Study Tallies Super Bowl Ecommerce Ad, Search 'Interceptions'


Image above: Modelo intercepts a search on Instacart for Stella Artois -- look who's on top!

While there were just two pass interceptions during Super Bowl LVI, there were 6,548 brand “interceptions” on Amazon, Instacart and Walmart.

That’s according to a study from ecommerce analytics company Profitero, which tracked ads on product pages and search results on  three retail websites from 6 p.m. to 10 p.m. Eastern time on Sunday.

Brands that did not advertise during the Super Bowl managed to beat competitors that did—by placing an ad on Super Bowl advertisers’ product pages, or buying ads based on search keywords related to those advertisers on Amazon, Instacart and Walmart.

Two key takeaways from the study are the need for more cohesion among marketer teams—some PepsiCo brands were actually bidding against each other—and a greater appreciation of the importance of media exposure on retail websites.



“If you’re advertising on TV and traditional media, but not thinking about how you show up at the point of conversion—which is a retailer site—you’re not going to get the most efficient ROI,” Profitero CMO Mike Black tells Marketing Daily. “And you’re going to leave a lot of room for competitors to steal all that good work you’re doing elsewhere.”

Top interceptors were, in order: Modelo (229), White Claw (178), Miller Lite (174), Mtn Dew (126) and Blue Diamond (124).

Four brands—Gillette, PepsiCo, Irish Spring and Cutwater Spirits—were dubbed MVP’s (Most Vigilant Protectors) of their brand terms.

Nonetheless, even the MVPs had glitches.

While Gillette performed well on Amazon and Walmart, the product it advertised during the Super Bowl—GilletteLabs Razor With Exfoliating Bar—was not widely available from the grocery stores Profitero examined within Instacart.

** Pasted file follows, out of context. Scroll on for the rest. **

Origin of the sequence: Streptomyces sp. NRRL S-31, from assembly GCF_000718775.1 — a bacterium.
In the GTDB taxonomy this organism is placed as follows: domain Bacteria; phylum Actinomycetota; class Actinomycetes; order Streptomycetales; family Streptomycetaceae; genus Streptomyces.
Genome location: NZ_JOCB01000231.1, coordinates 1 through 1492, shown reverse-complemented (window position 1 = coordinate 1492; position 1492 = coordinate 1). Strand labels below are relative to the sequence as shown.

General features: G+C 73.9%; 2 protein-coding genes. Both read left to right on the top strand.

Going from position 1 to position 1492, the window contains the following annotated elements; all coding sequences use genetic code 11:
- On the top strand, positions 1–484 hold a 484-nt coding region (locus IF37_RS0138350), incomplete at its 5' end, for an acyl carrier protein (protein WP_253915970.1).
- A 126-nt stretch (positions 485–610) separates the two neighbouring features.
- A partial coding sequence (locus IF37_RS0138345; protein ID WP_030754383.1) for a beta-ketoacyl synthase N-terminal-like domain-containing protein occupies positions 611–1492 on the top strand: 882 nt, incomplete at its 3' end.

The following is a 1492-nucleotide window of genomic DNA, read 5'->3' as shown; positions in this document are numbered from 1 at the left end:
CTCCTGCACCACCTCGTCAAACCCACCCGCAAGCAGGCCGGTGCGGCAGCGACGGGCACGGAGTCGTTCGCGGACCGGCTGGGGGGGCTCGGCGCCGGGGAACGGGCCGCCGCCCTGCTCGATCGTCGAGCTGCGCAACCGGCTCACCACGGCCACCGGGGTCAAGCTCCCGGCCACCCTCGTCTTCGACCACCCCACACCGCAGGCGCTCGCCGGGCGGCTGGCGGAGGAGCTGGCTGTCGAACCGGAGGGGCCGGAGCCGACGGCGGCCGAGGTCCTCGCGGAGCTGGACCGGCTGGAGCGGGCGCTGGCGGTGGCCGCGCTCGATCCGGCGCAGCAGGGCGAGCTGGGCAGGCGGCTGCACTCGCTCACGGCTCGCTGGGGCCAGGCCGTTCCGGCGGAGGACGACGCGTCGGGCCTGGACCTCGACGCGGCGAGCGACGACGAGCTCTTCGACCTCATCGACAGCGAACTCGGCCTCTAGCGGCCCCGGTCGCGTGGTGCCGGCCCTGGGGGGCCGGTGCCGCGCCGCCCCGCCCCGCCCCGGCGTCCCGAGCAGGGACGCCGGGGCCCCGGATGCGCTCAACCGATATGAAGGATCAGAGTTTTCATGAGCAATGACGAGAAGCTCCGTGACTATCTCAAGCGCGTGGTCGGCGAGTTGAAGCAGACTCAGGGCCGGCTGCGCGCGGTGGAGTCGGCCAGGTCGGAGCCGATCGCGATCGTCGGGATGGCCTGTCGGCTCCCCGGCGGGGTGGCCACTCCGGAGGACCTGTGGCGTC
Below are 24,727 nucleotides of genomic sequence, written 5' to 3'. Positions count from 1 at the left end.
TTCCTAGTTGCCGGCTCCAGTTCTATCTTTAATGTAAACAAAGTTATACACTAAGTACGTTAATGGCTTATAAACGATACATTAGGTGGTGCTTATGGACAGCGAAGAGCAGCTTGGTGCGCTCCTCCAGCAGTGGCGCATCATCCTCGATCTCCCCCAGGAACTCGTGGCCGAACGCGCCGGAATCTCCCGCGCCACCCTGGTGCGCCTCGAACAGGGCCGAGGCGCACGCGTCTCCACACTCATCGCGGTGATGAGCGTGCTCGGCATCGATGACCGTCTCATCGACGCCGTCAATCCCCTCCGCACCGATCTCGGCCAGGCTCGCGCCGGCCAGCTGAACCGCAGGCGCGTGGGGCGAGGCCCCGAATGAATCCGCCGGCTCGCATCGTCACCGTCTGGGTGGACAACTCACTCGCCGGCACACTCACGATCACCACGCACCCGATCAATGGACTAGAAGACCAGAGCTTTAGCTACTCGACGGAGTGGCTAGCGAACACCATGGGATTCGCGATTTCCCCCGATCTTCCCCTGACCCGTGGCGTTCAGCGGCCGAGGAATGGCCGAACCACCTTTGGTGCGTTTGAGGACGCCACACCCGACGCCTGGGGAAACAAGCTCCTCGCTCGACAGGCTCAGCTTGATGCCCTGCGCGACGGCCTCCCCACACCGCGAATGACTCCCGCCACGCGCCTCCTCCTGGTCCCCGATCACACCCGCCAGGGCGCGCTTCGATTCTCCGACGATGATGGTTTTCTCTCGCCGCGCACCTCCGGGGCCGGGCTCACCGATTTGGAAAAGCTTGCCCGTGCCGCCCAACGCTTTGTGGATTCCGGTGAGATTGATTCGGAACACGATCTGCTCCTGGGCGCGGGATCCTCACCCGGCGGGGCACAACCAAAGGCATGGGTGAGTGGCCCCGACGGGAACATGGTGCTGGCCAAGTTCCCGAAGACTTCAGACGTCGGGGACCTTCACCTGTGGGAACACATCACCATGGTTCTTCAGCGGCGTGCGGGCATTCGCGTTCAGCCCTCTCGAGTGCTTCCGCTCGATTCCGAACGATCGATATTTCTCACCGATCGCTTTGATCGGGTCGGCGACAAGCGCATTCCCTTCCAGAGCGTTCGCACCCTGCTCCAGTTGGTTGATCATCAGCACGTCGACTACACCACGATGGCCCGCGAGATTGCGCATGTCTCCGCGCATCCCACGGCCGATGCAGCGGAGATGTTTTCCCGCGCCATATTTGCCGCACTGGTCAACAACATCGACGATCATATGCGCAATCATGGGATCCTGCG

“Gillette still showed up in search, but it was left promoting older and cheaper models,” according to the study.

Even though mega-spender PepsiCo competed against its own brands “on several occasions,” all of its brands tracked “were rated at the top of the pack, earning high marks for sponsored search results and product detail pages.”

Akin to the on-field activity, brands adjusted on the fly.

A case in point is Planters, which “started the game off strong by defending its search terms and product detail pages.”

However, Blue Diamond almonds “made adjustments at halftime and doubled its sponsorship spots” after a Planters ad ran.

“Blue Diamond attempted to intercept Planters 119 times. However, Planters fended off the charge and ended the night with 10% more ads than its competitor.”

Lay’s intercepted competitor Pringles 142 times by winning on  key search terms and product pages.

“Maybe it’s not really the problem of any individual at Pringles,” says Black. “Maybe it’s ‘we need the budget.’ It’s a conversation that needs to happen. It’s an opportunity for the brand to say ‘we really need to invest more in this.’”

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